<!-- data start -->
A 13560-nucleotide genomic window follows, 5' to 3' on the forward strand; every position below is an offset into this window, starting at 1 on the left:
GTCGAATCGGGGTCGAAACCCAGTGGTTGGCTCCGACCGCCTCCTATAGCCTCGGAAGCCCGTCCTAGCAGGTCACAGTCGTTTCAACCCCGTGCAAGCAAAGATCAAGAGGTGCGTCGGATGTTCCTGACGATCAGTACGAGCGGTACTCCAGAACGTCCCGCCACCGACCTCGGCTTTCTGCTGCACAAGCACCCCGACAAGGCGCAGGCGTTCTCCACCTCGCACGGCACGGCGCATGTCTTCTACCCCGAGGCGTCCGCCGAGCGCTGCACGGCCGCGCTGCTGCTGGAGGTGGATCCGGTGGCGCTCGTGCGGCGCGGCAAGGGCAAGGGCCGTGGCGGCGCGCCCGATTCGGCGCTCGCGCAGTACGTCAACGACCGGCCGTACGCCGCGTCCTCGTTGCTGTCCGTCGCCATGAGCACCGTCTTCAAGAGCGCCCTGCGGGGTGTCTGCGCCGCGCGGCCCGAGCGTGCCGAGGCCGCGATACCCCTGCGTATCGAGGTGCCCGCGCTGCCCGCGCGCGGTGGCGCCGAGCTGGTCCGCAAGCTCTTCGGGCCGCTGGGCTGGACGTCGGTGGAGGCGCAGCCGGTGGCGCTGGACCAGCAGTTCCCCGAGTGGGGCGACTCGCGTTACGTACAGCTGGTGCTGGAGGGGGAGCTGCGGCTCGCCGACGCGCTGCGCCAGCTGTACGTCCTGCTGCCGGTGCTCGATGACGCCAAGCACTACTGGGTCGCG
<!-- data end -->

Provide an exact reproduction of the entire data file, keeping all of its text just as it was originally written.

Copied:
A 13560-nucleotide genomic window follows, 5' to 3' on the forward strand; every position below is an offset into this window, starting at 1 on the left:
GTCGAATCGGGGTCGAAACCCAGTGGTTGGCTCCGACCGCCTCCTATAGCCTCGGAAGCCCGTCCTAGCAGGTCACAGTCGTTTCAACCCCGTGCAAGCAAAGATCAAGAGGTGCGTCGGATGTTCCTGACGATCAGTACGAGCGGTACTCCAGAACGTCCCGCCACCGACCTCGGCTTTCTGCTGCACAAGCACCCCGACAAGGCGCAGGCGTTCTCCACCTCGCACGGCACGGCGCATGTCTTCTACCCCGAGGCGTCCGCCGAGCGCTGCACGGCCGCGCTGCTGCTGGAGGTGGATCCGGTGGCGCTCGTGCGGCGCGGCAAGGGCAAGGGCCGTGGCGGCGCGCCCGATTCGGCGCTCGCGCAGTACGTCAACGACCGGCCGTACGCCGCGTCCTCGTTGCTGTCCGTCGCCATGAGCACCGTCTTCAAGAGCGCCCTGCGGGGTGTCTGCGCCGCGCGGCCCGAGCGTGCCGAGGCCGCGATACCCCTGCGTATCGAGGTGCCCGCGCTGCCCGCGCGCGGTGGCGCCGAGCTGGTCCGCAAGCTCTTCGGGCCGCTGGGCTGGACGTCGGTGGAGGCGCAGCCGGTGGCGCTGGACCAGCAGTTCCCCGAGTGGGGCGACTCGCGTTACGTACAGCTGGTGCTGGAGGGGGAGCTGCGGCTCGCCGACGCGCTGCGCCAGCTGTACGTCCTGCTGCCGGTGCTCGATGACGCCAAGCACTACTGGGTCGCG